In Fig. 11 I have illustrated a tile similar to that shown in Fig. 10 except that in lieu of the two narrow intermediate passages 14, I provide a single narrow passage 25 located between the passages 12 and 13. In Fig. 12 I have shown a tile provided with spaced side passages 23 of the same dimensions and relatively narrow central passages 24 located between the side passages 23. In these instances last referred to, by reason of the provision of a greater number of connecting webs, a certain amount or' additional strength in the tile structure will be obtained. However, in each case it will be noted that the tile can be used in the manner explained and at the same time, will afford a maximum unobstructed air space in each tile for the free circulation of air. l; thus obtain a wall structure by means oiC the use of the improved tile, which will be substantially proof against the seepage or' moisture therethrough and will of course, likewise be a non-conductor o't hot and cold air currents in addition to its well-known lireproof charasteristics.
lt is obvious from the above description that l can use my new tile not only in a vertical arrangement, as described above, but that I can apply it also in a horizontal arrangement which requires only such slight changes as will occur immediately to any man skilled in the building art. It will further be obvious to one skilled in the art that my present invention lends itself to still further modifications in form, proportion and shape without sacrificing any of the essential features thereof, namely, the provision of a building tile of this character. have ing a maximum of` structural strength and which provides means whereby the bonding members of the wall acingare adequately supported and bonded to the tile so that the structure will offer maximum resistanceto load stresses, and said tile also providing continuous unobstructed air passages in the inner portion of the wall whereby any mois` ture finding its way through the mortar courses will be completely absorbed.
lt will, therefore, be understood that while l have herein shown 4and described several desirable embodiments of the invention, the device is nevertheless susceptible of exemplification in numerous alternative forms and I accordingly reserve the privilege of resorting to all such legitimate changes as may be fairly embodied 'within the spirit and scope ot the invention as claimed.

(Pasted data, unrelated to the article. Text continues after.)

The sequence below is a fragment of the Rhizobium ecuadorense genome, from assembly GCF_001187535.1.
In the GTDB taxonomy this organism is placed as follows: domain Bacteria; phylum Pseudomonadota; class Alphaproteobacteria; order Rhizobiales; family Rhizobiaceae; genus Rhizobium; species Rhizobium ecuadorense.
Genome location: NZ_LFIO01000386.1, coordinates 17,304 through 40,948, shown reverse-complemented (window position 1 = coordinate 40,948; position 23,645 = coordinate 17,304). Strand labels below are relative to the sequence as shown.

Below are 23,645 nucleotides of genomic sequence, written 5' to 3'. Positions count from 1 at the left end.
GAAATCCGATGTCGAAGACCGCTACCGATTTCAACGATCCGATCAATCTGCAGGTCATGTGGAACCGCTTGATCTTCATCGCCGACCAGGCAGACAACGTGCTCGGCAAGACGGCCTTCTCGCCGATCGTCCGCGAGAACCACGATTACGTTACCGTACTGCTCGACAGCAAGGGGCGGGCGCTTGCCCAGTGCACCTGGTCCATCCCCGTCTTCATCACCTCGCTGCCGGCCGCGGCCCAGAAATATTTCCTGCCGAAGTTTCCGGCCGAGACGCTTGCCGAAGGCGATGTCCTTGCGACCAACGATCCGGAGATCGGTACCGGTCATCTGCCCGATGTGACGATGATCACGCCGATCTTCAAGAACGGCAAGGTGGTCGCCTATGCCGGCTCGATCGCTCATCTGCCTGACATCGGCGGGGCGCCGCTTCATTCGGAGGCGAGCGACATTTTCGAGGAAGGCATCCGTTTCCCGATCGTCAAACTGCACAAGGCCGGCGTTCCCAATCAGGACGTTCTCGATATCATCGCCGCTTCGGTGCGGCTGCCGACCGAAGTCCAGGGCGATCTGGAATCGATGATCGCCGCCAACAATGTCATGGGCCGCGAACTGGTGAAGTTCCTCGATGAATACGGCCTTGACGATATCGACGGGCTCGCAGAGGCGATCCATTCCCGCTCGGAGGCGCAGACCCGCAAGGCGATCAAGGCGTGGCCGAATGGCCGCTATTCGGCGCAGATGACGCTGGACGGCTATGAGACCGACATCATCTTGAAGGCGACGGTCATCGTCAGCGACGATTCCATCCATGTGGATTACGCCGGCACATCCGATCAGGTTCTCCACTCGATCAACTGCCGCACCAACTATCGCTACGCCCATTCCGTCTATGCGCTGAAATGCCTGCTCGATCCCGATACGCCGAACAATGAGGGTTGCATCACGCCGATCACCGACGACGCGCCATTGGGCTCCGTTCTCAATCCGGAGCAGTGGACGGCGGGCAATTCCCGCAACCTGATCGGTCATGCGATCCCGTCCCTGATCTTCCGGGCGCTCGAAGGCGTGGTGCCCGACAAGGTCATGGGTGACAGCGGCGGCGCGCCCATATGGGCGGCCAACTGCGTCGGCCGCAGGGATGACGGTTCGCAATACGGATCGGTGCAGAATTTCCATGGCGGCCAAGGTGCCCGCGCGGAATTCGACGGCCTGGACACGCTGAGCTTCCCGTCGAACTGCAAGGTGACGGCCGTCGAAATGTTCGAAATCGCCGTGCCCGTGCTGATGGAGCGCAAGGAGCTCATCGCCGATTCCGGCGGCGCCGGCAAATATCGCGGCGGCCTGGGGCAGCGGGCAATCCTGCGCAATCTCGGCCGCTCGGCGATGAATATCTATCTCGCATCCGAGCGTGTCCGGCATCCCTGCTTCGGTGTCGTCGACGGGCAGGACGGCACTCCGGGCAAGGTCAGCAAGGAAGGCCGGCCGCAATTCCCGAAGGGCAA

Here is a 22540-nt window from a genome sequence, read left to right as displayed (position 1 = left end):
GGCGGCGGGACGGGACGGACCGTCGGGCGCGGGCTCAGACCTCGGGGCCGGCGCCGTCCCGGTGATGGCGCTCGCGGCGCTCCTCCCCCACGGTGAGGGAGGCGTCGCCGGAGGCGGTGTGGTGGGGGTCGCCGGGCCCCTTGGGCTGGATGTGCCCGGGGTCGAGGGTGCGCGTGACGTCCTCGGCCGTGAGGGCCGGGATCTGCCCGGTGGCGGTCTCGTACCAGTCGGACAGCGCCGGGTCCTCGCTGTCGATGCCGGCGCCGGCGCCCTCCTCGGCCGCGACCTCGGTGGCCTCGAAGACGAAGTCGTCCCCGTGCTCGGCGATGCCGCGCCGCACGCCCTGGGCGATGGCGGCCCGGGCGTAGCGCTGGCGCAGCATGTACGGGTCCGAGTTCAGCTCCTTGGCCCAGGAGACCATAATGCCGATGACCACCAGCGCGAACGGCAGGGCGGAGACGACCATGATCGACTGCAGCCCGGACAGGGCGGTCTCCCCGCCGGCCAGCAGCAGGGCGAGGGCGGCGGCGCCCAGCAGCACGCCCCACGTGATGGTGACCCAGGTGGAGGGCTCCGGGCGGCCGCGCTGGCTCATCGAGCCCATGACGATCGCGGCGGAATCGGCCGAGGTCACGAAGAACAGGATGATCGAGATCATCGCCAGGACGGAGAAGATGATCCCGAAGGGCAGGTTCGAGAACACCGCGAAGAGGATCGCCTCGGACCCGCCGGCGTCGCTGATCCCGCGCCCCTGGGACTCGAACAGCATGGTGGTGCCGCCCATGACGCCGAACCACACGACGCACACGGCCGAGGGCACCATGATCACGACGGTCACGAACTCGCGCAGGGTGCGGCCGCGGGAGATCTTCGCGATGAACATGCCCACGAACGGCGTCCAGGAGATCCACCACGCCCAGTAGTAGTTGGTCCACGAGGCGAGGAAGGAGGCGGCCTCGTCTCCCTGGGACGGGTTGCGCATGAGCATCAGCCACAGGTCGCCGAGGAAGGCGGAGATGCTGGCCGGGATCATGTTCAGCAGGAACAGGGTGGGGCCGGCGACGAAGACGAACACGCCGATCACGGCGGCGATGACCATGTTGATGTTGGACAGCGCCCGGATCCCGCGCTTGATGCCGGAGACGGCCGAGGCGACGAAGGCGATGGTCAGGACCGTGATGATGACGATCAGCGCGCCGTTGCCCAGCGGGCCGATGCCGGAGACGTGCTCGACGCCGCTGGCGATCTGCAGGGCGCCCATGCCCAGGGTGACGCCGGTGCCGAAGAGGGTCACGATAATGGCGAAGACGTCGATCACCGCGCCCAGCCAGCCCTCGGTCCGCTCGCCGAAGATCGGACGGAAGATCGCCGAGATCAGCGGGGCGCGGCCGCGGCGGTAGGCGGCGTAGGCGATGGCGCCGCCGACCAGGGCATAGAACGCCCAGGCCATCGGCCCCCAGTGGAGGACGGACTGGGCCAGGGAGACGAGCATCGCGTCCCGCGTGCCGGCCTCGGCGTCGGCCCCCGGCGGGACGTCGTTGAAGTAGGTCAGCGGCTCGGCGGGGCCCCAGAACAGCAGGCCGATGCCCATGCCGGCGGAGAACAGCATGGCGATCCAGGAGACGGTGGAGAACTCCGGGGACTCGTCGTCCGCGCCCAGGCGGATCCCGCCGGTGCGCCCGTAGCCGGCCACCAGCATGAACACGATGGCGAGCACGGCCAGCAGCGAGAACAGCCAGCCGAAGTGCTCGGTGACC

l claim: f
l. A wall structure, comprising superimposed courses o cellular tiles having front,
racines back, and side outer walls, inner walls extending i'rom front to back, and' from side to side, forming front and back passages in said tiles, the front passages being oi' less area than the'back passages, the opposite ends of the tile of one course lying in substantially parallel planes, the upper ends oi' the tile of an adjacent course having a front reduced portion, the front and back outer Walls or" the several courses of tile being arranged in alignment with each other, the inner front and back connecting walls of one course of tile being arranged in staggered relation to the corresponding walls of a vertically adjacent course, and a facing composed of courses of Stringer bricks and an intermediate course of header bricks, the inner ends of the header bricks overlapping the reduced portion of the upper end of one course of tile and being bonded therewith on the upper end of the front wall of said tile and on an inner side connecting wall parallel therewith.
2. A wall structure, comprising supple-` mental courses of cellular tiles havingfront, back, and side outer walls, inner walls eX- tending from front to back, and from side to side forming front and back passages in said tiles, the front passages being of less area than the back passages, the upper ends of the tile of one course having a front reduced portion, the Jfront and outer Walls of the several courses of tiles being arranged in alignment with each other, the inner front and back connecting walls of one course of tilev being arranged in staggeredrelation to the corresponding walls of a vertically adjacent course, and a facing composed of courses of Stringer bricks, and an intermediate course of header bricks, the inner ends of the header bricks overlapping the reduced portion of the upper end of one course of tile, and being bonded therewith on the outer end of the front wall of said tile, and on an inner side connecting wall parallel therewith.
In testimony that l claim the foregoing as my invention, and l have signed my name hereunder.
EDWN J BENECKE.
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|US3292318 *||Aug 30, 1963||Dec 20, 1966||Clevenger Clifton L||Retaining clip for construction panels with tear strips|
|US7571578||Oct 7, 2004||Aug 11, 2009||Nucon Steel Corporation||Thermal wall system|
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|US20050055934 *||Aug 25, 2004||Mar 17, 2005||Moody Donald R.||Thermal framing component|
|US20050076600 *||Oct 7, 2004||Apr 14, 2005||Moody Donald R.||Thermal wall system|
|U.S. Classification||52/505, 454/185, 52/566, 52/100, 52/444, 52/428|
|International Classification||E04B2/02, E04B2/42|
|Cooperative Classification||E04B2/42, E04B2002/0297|